Destroyed village in Turkish Kurdistan

And yes, it drives me insane that these attacks happen in the middle of Istanbul and the world shrugs. I can’t figure out why–is it because the PKK isn’t an Islamist group, so people can’t fit it conveniently into a broader narrative? Is it because Istanbul doesn’t seem real to people, the way maybe Paris or Rome would?

You have to imagine that if a group linked to al Qaeda blew off a woman’s leg in Fortnum and Mason in London, that would have made headlines in the US, wouldn’t you? Well, the PKK blew off a woman’s leg right outside an upscale shopping mall here last week, and I don’t think anyone outside of Turkey even heard about it. Recently they tried to burn a dormitory full of kids to the ground, leaving kids with massive burns, critical wounds–kids!–and if you read only the mainstream US media, you’d never have heard about it.

You’d hear about it for sure if Israelis did that to Palestinians, wouldn’t you? Or if Salafists did it to Copts in Egypt? Some friends and I were laughing, darkly, about how frustrated the PKK must be: “We blew up a bus stop! We killed a police officer! We tried to whack the prime minister! Kids, we burnt a school full of kids! What more do we need to do to get people to notice? Do we need to get on Twitter with this Weiner guy?”

MJT: How much does radical Islam influence the AKP’s thinking? They’re obviously not Al Qaeda or the Taliban, and they don’t look like quite the Muslim Brotherhood, either.

Claire Berlinski: Islamism does play a part in the AKP’s doctrine. But it is more heuristically useful to use this as your starting assumption: They don’t have a doctrine. Certainly, the leadership hopes to assume a leading role in the Islamic world and the Middle East economy. There is in fact a major obstacle in their way, but they don’t want to think about it. They genuinely believe the Iranian threat is exaggerated. They have persuaded themselves that the world is alarmed about Iran only because it’s an Islamic country, and they know Islamic countries better. And besides, they need the money, now. “Our long-term political interests have been subdued by our short-term interests,” one diplomat lamented.

They are willing to take a subtle vein of anti-Western sentiment that runs through Turkish society and gin it up, to make it an overt, driving sentiment. But the game they have started has created its own dynamics, and soon they will be hostage to it. If they tell you that they have to follow this policy because it is what the electorate wants, remember to ask them who, exactly, has been telling the electorate they should want this in the first place.


Istanbul’s Grand Bazaar

It is not just Iran. Turkey has nothing to show for the domestic and international political risk it took by inviting exiled Hamas leader Khaled Mashaal to Ankara to speak at the AKP headquarters last year. As the Turkish columnist Abdulhamit Bilici allows on the pages of Zaman—a paper closely associated with the government—“Hamas did not take any steps toward improvement, which was the most unfortunate aspect of this move. However, if Hamas, which had agreed to enter elections, had given even the tiniest hint that it would distance itself from violence, this would have had massive repercussions. If Mashaal had given such a signal, this would have prevented the division in Palestine and avoided the international embargoes and Turkey would have gained great prestige.” Well, yes. And if they’d discovered a cure for cancer, Turkey’s prestige would have been enhanced even further.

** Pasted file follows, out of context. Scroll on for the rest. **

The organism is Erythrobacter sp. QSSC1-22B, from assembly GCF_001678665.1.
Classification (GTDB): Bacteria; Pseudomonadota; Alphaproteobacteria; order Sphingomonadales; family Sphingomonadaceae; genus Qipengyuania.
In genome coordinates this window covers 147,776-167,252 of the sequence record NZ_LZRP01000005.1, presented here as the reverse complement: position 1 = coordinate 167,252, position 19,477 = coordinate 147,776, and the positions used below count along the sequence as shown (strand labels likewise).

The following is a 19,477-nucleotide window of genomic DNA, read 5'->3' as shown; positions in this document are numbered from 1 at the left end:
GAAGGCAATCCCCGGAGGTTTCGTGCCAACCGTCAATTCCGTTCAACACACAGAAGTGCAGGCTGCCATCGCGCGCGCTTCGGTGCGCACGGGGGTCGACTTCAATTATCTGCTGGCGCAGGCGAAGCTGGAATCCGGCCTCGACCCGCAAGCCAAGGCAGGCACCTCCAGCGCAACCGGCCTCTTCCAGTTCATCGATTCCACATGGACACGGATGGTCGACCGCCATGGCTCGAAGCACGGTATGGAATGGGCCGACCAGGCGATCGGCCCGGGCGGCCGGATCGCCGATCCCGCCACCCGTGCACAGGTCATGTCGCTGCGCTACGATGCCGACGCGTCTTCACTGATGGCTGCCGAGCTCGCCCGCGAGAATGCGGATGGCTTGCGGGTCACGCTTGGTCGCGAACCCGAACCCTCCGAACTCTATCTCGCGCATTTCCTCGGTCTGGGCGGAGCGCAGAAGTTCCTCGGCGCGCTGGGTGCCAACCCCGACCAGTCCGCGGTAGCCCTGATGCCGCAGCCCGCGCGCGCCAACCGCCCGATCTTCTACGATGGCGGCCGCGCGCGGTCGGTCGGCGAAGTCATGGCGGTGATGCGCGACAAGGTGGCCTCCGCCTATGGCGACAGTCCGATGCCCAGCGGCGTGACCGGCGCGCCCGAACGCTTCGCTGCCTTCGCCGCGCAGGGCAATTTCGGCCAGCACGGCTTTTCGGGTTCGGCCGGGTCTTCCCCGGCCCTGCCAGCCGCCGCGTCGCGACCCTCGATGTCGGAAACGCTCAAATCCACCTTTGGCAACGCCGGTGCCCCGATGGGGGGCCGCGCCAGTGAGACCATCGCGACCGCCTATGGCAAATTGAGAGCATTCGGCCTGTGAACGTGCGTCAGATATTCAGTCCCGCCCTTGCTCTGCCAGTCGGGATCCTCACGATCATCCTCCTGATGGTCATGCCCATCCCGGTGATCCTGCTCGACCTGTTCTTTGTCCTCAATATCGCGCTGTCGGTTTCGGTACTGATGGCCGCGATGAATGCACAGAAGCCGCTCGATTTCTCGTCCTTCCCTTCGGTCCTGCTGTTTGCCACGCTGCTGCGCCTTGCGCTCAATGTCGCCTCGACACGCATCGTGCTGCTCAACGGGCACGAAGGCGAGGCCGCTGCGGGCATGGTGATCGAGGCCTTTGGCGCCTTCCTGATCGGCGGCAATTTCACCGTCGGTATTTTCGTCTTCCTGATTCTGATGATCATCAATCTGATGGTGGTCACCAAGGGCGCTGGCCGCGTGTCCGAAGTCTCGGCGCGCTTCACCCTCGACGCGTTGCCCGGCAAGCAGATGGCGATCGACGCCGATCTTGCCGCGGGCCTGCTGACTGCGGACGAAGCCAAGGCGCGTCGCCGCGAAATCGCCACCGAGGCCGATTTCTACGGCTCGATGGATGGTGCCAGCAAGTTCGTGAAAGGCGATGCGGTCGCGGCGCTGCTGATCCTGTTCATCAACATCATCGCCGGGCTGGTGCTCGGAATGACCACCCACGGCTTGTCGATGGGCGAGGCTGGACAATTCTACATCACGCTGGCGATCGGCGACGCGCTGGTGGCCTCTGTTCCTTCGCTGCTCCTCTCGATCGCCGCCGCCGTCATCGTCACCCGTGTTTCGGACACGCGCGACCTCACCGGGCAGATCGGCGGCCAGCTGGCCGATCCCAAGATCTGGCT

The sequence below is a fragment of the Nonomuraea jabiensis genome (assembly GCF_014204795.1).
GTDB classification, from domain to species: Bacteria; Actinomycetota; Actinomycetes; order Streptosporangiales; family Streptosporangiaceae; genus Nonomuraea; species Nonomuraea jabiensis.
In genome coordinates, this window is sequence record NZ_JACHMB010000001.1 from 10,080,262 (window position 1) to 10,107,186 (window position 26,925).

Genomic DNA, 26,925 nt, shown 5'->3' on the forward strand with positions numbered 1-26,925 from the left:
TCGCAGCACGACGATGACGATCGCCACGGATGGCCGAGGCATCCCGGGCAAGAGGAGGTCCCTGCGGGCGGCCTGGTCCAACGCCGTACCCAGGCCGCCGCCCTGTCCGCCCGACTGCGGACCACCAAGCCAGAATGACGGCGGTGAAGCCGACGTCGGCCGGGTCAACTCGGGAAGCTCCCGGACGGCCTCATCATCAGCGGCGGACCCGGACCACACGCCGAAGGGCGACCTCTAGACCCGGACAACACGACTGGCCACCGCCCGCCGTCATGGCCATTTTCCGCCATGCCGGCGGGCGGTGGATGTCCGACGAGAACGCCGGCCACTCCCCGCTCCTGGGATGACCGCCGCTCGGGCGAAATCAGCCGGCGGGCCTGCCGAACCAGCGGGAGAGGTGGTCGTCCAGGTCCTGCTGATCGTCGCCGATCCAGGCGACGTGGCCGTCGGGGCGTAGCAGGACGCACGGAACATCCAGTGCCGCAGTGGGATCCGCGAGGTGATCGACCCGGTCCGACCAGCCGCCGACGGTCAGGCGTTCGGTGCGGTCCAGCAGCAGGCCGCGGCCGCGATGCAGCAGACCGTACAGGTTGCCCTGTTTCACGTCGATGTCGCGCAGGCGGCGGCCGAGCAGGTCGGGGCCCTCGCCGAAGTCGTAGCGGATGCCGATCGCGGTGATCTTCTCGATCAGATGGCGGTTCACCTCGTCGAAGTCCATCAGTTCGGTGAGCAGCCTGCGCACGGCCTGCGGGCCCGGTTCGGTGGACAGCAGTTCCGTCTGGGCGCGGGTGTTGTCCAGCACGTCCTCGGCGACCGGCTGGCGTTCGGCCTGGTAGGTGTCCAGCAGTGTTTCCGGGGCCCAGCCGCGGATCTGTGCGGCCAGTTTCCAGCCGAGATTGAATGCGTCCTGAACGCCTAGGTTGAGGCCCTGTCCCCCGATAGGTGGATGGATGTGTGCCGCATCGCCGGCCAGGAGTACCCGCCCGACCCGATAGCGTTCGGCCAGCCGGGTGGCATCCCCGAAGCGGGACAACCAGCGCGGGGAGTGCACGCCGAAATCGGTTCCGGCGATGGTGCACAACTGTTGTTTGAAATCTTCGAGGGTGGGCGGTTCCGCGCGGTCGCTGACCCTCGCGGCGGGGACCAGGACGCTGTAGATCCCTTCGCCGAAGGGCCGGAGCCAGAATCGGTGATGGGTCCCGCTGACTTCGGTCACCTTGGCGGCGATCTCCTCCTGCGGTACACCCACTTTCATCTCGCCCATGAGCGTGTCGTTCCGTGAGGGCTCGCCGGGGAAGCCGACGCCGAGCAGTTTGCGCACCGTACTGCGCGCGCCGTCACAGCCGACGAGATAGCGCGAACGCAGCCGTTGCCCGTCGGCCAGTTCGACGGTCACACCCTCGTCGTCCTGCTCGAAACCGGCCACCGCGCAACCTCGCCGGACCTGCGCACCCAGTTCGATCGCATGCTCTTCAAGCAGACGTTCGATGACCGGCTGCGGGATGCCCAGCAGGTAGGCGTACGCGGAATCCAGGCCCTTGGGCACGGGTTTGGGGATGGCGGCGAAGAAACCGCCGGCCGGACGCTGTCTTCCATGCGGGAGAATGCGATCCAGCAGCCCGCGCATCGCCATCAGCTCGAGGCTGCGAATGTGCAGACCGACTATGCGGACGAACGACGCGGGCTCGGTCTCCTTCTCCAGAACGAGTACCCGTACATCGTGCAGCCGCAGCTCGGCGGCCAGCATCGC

But reality seems to have no impact on the optimism of anyone observing these events. “While it did not have the intended results,” Bilici continues, “this diplomatic initiative served to increase Turkey’s effectiveness in the region. Obviously this has played an important role in making Turkey the key player in the Gaza crisis and helping it be actively involved in the cease-fire negotiations between Israel and Hamas.”

Oh, really?

To look at the results of any of these policies is to come to the same conclusion. Turkey is kidding itself and it is harming itself, and the rest of the world is going along for the ride. Over and over, the same themes emerge: naiveté, wishful thinking, and sheer incompetence, which no one is pointing out because everyone is swallowing the AKP’s line: “Trust us, we know what we’re doing!”

Unfortunately, this is not a strategic doctrine: It’s just famous last words.

Claire Berlinski is the author of Menace in Europe: Why the Continent’s Crisis Is America’s, Too and There Is No Alternative: Why Margaret Thatcher Matters. She lives in Istanbul, Turkey.